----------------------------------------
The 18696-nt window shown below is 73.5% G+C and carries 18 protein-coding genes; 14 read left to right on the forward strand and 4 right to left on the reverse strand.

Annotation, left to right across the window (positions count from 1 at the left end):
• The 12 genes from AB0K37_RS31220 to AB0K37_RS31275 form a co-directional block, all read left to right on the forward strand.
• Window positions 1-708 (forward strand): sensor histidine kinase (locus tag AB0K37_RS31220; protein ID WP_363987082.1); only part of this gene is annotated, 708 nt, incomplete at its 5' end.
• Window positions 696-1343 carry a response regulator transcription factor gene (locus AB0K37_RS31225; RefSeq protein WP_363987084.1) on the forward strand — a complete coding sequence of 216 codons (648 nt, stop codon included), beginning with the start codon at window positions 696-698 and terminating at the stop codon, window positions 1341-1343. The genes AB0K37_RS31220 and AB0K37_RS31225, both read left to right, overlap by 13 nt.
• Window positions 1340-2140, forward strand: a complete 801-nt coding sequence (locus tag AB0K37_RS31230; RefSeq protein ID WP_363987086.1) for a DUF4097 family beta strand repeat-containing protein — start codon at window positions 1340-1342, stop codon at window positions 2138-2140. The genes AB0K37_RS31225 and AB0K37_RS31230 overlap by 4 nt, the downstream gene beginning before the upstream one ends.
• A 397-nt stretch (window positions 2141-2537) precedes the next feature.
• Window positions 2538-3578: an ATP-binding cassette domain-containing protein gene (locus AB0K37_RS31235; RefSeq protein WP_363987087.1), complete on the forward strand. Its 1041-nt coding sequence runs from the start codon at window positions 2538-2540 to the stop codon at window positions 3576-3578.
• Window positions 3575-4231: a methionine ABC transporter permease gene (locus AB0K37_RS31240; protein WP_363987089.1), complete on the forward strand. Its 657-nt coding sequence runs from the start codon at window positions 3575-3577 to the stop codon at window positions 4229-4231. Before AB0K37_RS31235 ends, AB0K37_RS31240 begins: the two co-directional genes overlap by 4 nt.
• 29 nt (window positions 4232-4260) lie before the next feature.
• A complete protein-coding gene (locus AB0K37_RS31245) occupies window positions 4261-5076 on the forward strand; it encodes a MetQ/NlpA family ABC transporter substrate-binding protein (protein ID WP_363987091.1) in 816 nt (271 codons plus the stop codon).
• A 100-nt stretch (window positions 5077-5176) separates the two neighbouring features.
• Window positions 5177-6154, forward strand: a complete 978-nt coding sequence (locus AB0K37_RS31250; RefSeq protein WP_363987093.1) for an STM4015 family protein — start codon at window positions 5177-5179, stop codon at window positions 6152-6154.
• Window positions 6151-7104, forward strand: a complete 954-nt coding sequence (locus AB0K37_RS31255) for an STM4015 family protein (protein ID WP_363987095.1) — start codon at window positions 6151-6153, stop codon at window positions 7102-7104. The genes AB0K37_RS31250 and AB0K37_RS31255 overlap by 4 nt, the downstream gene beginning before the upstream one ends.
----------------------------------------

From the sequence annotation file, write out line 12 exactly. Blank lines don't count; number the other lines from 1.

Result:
• A 100-nt stretch (window positions 5077-5176) separates the two neighbouring features.